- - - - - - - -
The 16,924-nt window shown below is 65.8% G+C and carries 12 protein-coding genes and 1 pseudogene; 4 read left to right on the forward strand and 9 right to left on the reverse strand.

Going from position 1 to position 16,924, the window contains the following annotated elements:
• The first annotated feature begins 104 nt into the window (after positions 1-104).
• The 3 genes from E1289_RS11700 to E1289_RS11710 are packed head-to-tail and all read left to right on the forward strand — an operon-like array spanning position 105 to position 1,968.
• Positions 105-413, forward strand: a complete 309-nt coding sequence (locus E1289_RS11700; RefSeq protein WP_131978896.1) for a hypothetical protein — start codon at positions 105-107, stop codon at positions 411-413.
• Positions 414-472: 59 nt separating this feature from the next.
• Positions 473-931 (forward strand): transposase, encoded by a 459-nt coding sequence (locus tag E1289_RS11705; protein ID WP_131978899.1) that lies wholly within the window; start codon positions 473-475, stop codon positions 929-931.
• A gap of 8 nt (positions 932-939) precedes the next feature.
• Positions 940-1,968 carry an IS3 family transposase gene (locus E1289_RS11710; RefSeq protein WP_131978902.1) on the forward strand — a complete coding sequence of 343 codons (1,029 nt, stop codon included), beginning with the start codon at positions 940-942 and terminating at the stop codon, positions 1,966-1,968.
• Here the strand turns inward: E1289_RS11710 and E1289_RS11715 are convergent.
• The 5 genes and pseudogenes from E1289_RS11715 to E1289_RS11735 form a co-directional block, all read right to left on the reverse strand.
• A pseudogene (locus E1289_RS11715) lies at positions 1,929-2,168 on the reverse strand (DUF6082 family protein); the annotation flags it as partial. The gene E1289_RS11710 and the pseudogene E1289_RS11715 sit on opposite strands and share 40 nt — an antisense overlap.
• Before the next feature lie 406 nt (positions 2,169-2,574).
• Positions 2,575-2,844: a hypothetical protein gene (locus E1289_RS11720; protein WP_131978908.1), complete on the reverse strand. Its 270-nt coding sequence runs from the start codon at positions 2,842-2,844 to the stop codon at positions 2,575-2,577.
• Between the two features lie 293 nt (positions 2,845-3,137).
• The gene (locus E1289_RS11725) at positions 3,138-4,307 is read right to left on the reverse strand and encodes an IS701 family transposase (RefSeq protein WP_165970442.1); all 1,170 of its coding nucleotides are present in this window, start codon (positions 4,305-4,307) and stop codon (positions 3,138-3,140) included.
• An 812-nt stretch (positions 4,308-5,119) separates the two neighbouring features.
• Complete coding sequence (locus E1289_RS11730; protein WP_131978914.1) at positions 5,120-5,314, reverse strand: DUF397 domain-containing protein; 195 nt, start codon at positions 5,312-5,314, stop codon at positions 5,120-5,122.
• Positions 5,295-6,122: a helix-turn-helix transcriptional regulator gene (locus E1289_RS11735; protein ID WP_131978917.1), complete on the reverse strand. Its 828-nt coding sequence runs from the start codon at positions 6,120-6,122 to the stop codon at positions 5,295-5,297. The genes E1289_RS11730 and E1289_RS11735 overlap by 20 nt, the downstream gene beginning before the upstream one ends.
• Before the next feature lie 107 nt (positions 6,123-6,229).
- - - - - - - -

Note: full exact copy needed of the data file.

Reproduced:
The 16,924-nt window shown below is 65.8% G+C and carries 12 protein-coding genes and 1 pseudogene; 4 read left to right on the forward strand and 9 right to left on the reverse strand.

Going from position 1 to position 16,924, the window contains the following annotated elements:
• The first annotated feature begins 104 nt into the window (after positions 1-104).
• The 3 genes from E1289_RS11700 to E1289_RS11710 are packed head-to-tail and all read left to right on the forward strand — an operon-like array spanning position 105 to position 1,968.
• Positions 105-413, forward strand: a complete 309-nt coding sequence (locus E1289_RS11700; RefSeq protein WP_131978896.1) for a hypothetical protein — start codon at positions 105-107, stop codon at positions 411-413.
• Positions 414-472: 59 nt separating this feature from the next.
• Positions 473-931 (forward strand): transposase, encoded by a 459-nt coding sequence (locus tag E1289_RS11705; protein ID WP_131978899.1) that lies wholly within the window; start codon positions 473-475, stop codon positions 929-931.
• A gap of 8 nt (positions 932-939) precedes the next feature.
• Positions 940-1,968 carry an IS3 family transposase gene (locus E1289_RS11710; RefSeq protein WP_131978902.1) on the forward strand — a complete coding sequence of 343 codons (1,029 nt, stop codon included), beginning with the start codon at positions 940-942 and terminating at the stop codon, positions 1,966-1,968.
• Here the strand turns inward: E1289_RS11710 and E1289_RS11715 are convergent.
• The 5 genes and pseudogenes from E1289_RS11715 to E1289_RS11735 form a co-directional block, all read right to left on the reverse strand.
• A pseudogene (locus E1289_RS11715) lies at positions 1,929-2,168 on the reverse strand (DUF6082 family protein); the annotation flags it as partial. The gene E1289_RS11710 and the pseudogene E1289_RS11715 sit on opposite strands and share 40 nt — an antisense overlap.
• Before the next feature lie 406 nt (positions 2,169-2,574).
• Positions 2,575-2,844: a hypothetical protein gene (locus E1289_RS11720; protein WP_131978908.1), complete on the reverse strand. Its 270-nt coding sequence runs from the start codon at positions 2,842-2,844 to the stop codon at positions 2,575-2,577.
• Between the two features lie 293 nt (positions 2,845-3,137).
• The gene (locus E1289_RS11725) at positions 3,138-4,307 is read right to left on the reverse strand and encodes an IS701 family transposase (RefSeq protein WP_165970442.1); all 1,170 of its coding nucleotides are present in this window, start codon (positions 4,305-4,307) and stop codon (positions 3,138-3,140) included.
• An 812-nt stretch (positions 4,308-5,119) separates the two neighbouring features.
• Complete coding sequence (locus E1289_RS11730; protein WP_131978914.1) at positions 5,120-5,314, reverse strand: DUF397 domain-containing protein; 195 nt, start codon at positions 5,312-5,314, stop codon at positions 5,120-5,122.
• Positions 5,295-6,122: a helix-turn-helix transcriptional regulator gene (locus E1289_RS11735; protein ID WP_131978917.1), complete on the reverse strand. Its 828-nt coding sequence runs from the start codon at positions 6,120-6,122 to the stop codon at positions 5,295-5,297. The genes E1289_RS11730 and E1289_RS11735 overlap by 20 nt, the downstream gene beginning before the upstream one ends.
• Before the next feature lie 107 nt (positions 6,123-6,229).